Scientists have developed a new way to boost stem cell research that will help in numerous therapies using stem cell. The recent development is a new way of growing human embryonic stem cells in the laboratory.
Human embryonic stem cells have the potential to play an important role in regeneration of cells for therapeutic use. However, while in the process of research these are exposed to live animal cells and serum and run the risk of being infected with pathogens. This may lead to future health risks.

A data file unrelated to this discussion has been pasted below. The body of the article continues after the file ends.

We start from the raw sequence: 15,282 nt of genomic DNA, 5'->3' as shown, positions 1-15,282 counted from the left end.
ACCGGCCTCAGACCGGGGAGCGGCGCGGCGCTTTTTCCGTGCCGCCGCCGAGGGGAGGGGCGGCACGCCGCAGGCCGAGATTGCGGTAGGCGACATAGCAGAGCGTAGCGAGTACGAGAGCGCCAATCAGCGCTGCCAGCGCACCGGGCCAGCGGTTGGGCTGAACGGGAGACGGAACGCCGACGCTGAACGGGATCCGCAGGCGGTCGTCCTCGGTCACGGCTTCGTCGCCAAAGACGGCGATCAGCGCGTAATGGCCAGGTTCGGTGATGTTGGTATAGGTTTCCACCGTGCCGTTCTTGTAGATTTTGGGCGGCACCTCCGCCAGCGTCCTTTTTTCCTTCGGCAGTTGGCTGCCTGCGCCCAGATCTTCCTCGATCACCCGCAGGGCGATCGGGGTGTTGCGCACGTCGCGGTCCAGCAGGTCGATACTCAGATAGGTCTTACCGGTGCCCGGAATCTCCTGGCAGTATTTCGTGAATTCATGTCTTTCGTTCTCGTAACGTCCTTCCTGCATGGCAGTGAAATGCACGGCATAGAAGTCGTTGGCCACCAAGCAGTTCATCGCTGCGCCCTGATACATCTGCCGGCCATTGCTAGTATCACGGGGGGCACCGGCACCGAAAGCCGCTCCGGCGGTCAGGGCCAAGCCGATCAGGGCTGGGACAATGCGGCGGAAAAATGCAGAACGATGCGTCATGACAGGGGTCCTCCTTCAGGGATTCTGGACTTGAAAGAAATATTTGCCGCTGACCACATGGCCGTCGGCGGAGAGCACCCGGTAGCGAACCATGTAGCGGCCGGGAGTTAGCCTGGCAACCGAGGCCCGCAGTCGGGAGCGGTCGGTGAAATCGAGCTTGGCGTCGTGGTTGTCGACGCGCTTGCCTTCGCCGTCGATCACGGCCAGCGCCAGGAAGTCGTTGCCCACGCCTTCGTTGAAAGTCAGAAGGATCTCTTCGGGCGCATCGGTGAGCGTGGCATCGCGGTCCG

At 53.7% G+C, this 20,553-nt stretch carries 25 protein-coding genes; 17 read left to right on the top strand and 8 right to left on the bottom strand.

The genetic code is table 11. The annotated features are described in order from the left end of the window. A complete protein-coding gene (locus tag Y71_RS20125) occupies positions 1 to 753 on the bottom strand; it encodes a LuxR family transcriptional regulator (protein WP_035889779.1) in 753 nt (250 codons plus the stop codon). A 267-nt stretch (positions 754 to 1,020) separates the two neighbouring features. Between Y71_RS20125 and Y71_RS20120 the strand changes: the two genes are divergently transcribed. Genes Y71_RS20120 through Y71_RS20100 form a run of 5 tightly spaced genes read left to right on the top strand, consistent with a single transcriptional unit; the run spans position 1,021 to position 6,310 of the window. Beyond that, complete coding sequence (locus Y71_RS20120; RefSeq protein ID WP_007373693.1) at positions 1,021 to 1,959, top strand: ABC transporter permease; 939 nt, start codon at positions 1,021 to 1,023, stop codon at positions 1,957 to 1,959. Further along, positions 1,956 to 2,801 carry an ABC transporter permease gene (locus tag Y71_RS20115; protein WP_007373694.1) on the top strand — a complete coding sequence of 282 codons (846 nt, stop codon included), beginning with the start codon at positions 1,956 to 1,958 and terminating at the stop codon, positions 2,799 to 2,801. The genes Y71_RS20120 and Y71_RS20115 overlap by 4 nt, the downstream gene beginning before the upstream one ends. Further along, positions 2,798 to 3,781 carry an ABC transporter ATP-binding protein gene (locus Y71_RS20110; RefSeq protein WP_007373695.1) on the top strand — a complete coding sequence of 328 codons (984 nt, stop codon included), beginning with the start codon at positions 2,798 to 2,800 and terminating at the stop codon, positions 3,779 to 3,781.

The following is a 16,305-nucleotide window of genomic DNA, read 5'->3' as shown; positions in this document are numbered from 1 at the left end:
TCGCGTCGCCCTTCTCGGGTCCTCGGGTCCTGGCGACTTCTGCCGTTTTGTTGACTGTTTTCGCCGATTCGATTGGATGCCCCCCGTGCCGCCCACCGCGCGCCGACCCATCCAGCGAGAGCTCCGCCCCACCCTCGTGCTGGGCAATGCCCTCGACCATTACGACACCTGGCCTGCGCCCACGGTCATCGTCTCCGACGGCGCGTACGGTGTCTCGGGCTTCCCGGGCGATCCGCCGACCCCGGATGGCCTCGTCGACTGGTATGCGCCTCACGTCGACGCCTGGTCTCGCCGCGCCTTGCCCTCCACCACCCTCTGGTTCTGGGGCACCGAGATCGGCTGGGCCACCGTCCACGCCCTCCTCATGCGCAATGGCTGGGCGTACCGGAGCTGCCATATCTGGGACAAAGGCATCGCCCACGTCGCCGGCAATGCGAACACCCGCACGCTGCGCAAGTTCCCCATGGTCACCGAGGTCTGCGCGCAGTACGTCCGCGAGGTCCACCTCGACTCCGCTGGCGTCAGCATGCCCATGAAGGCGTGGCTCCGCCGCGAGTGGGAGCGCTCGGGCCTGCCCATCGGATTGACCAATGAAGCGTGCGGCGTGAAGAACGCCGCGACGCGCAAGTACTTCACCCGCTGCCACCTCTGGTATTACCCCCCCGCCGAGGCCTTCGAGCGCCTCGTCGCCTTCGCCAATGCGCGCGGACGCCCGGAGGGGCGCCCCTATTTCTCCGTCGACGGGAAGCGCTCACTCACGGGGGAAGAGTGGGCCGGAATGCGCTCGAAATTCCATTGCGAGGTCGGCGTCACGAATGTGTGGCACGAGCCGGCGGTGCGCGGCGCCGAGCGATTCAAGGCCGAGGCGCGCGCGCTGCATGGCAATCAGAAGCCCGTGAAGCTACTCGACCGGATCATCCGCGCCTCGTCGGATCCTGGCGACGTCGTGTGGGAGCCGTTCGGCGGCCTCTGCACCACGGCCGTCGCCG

The new research has developed an embryonic stem cell line without exposure to cells or serum. Embryo cells were thawed and cultured in the process. Then inner cell masses were separated by surgery and plated onto specially coated plated that may be sterilized. Six embryonic human stem-cell lines were maintained in this serum and feeder free culture procedure. The result was derivation of a new stem cell line from human embryos under new conditions.
The new process evolved out of research is likely to bring about changes in the way stem-cell studies are going on. The research came out in the current issue of The Lancet.